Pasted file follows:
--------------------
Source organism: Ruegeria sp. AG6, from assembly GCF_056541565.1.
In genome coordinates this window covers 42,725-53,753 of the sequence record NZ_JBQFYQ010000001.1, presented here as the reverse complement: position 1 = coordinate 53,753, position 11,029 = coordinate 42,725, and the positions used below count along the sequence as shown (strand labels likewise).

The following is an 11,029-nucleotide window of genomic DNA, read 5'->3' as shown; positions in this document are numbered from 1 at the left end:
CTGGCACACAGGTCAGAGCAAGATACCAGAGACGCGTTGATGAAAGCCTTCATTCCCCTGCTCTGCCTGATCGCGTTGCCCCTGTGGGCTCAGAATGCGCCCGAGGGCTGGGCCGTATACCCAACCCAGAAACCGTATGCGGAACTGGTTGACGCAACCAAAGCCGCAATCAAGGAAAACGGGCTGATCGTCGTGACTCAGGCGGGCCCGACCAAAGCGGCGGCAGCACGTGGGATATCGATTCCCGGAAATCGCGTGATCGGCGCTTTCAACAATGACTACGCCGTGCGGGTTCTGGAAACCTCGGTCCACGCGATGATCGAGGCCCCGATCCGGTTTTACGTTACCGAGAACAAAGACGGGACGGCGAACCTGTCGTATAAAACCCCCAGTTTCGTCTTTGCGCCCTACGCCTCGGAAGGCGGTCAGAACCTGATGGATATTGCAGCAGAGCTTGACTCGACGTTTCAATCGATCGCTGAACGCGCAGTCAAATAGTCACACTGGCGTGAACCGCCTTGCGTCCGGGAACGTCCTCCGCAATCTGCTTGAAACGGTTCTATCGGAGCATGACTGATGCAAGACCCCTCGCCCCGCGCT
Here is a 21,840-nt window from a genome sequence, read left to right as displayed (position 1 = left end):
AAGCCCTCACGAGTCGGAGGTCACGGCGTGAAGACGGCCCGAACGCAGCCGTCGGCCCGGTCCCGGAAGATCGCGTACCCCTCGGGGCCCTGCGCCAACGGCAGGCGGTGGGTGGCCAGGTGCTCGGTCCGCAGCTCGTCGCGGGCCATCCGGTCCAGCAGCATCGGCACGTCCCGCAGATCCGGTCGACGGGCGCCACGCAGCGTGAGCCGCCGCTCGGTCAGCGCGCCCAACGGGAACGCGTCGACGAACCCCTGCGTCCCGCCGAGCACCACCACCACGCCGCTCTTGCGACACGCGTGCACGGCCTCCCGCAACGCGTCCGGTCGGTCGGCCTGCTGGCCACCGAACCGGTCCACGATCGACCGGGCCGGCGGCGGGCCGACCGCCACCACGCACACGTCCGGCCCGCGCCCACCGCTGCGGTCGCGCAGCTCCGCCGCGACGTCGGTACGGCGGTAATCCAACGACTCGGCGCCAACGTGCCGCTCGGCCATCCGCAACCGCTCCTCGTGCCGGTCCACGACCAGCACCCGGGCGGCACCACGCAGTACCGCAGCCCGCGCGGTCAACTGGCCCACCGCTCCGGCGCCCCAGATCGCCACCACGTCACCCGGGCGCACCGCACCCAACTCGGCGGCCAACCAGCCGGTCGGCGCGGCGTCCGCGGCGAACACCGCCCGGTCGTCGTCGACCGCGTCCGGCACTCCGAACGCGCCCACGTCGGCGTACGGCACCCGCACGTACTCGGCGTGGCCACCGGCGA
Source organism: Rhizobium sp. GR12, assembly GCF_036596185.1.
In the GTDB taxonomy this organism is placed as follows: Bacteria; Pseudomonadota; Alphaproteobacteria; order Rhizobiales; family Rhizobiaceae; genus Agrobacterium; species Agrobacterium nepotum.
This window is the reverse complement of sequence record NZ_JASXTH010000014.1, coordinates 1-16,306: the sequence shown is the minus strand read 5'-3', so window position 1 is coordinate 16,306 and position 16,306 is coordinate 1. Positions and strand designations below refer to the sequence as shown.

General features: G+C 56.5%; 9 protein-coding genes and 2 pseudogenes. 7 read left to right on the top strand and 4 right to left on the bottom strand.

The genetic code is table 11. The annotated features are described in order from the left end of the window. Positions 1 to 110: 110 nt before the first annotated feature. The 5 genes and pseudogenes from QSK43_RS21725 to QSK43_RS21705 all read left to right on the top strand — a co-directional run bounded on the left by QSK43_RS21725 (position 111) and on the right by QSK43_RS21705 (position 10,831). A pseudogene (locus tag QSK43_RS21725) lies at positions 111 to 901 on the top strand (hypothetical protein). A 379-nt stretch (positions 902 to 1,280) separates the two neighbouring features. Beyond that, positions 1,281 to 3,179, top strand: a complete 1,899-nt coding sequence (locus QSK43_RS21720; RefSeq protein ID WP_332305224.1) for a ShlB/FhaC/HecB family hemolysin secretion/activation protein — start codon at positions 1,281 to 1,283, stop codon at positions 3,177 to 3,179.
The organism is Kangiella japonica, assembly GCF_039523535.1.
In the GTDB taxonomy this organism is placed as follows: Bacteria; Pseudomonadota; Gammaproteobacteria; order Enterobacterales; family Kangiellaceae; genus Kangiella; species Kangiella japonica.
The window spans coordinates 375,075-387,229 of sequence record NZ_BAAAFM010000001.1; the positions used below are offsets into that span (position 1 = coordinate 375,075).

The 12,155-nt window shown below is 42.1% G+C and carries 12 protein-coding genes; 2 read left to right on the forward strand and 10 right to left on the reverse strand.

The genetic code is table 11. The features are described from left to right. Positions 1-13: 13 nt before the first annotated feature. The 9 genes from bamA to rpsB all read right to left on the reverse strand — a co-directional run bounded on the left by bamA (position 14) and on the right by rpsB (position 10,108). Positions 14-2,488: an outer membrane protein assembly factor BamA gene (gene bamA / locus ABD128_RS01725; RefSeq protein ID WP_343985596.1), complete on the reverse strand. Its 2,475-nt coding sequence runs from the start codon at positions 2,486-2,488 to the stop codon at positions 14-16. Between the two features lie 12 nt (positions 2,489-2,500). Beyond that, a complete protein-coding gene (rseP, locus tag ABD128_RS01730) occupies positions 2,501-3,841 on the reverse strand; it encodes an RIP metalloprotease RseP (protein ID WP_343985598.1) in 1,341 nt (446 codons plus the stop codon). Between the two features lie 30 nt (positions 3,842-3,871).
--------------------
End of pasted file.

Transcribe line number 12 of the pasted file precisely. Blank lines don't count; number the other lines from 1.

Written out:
The organism is Kangiella japonica, assembly GCF_039523535.1.